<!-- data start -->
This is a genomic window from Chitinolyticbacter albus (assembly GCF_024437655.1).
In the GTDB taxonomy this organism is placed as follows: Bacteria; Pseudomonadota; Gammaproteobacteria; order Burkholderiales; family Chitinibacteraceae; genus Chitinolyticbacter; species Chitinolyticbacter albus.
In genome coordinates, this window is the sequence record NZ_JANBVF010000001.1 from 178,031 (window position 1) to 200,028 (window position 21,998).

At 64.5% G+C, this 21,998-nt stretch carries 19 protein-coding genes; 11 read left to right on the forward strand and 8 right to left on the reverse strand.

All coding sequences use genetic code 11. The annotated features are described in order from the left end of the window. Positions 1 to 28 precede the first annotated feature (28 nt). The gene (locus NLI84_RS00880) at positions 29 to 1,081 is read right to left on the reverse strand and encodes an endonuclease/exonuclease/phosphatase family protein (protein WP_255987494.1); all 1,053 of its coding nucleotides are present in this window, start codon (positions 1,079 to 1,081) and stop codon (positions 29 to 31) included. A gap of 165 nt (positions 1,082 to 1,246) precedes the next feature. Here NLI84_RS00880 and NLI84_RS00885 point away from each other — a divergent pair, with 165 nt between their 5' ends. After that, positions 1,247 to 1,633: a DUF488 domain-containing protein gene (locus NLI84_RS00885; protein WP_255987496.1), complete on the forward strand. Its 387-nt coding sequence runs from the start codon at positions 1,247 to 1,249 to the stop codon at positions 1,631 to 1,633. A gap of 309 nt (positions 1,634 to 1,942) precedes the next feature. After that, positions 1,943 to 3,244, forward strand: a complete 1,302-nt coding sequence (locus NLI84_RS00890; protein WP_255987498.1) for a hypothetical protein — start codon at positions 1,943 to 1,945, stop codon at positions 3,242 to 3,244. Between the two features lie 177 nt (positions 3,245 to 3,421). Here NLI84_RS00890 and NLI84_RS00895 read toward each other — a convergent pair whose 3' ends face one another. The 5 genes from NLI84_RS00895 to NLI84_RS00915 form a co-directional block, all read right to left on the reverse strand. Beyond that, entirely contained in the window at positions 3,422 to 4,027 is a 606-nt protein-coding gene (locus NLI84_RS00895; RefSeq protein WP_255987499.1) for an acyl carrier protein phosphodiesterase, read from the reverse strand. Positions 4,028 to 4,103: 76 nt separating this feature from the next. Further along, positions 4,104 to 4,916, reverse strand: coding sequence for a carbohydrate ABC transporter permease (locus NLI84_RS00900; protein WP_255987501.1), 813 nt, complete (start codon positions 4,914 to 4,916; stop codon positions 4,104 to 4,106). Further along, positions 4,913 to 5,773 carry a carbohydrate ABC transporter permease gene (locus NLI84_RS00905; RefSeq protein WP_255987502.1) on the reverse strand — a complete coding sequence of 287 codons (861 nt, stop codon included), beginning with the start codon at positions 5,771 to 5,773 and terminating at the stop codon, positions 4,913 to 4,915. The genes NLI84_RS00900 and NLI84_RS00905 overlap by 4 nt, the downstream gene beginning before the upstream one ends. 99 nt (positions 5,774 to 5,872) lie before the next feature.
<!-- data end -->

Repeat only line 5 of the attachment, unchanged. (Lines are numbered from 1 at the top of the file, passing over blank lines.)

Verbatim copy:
All coding sequences use genetic code 11. The annotated features are described in order from the left end of the window. Positions 1 to 28 precede the first annotated feature (28 nt). The gene (locus NLI84_RS00880) at positions 29 to 1,081 is read right to left on the reverse strand and encodes an endonuclease/exonuclease/phosphatase family protein (protein WP_255987494.1); all 1,053 of its coding nucleotides are present in this window, start codon (positions 1,079 to 1,081) and stop codon (positions 29 to 31) included. A gap of 165 nt (positions 1,082 to 1,246) precedes the next feature. Here NLI84_RS00880 and NLI84_RS00885 point away from each other — a divergent pair, with 165 nt between their 5' ends. After that, positions 1,247 to 1,633: a DUF488 domain-containing protein gene (locus NLI84_RS00885; protein WP_255987496.1), complete on the forward strand. Its 387-nt coding sequence runs from the start codon at positions 1,247 to 1,249 to the stop codon at positions 1,631 to 1,633. A gap of 309 nt (positions 1,634 to 1,942) precedes the next feature. After that, positions 1,943 to 3,244, forward strand: a complete 1,302-nt coding sequence (locus NLI84_RS00890; protein WP_255987498.1) for a hypothetical protein — start codon at positions 1,943 to 1,945, stop codon at positions 3,242 to 3,244. Between the two features lie 177 nt (positions 3,245 to 3,421). Here NLI84_RS00890 and NLI84_RS00895 read toward each other — a convergent pair whose 3' ends face one another. The 5 genes from NLI84_RS00895 to NLI84_RS00915 form a co-directional block, all read right to left on the reverse strand. Beyond that, entirely contained in the window at positions 3,422 to 4,027 is a 606-nt protein-coding gene (locus NLI84_RS00895; RefSeq protein WP_255987499.1) for an acyl carrier protein phosphodiesterase, read from the reverse strand. Positions 4,028 to 4,103: 76 nt separating this feature from the next. Further along, positions 4,104 to 4,916, reverse strand: coding sequence for a carbohydrate ABC transporter permease (locus NLI84_RS00900; protein WP_255987501.1), 813 nt, complete (start codon positions 4,914 to 4,916; stop codon positions 4,104 to 4,106). Further along, positions 4,913 to 5,773 carry a carbohydrate ABC transporter permease gene (locus NLI84_RS00905; RefSeq protein WP_255987502.1) on the reverse strand — a complete coding sequence of 287 codons (861 nt, stop codon included), beginning with the start codon at positions 5,771 to 5,773 and terminating at the stop codon, positions 4,913 to 4,915. The genes NLI84_RS00900 and NLI84_RS00905 overlap by 4 nt, the downstream gene beginning before the upstream one ends. 99 nt (positions 5,774 to 5,872) lie before the next feature.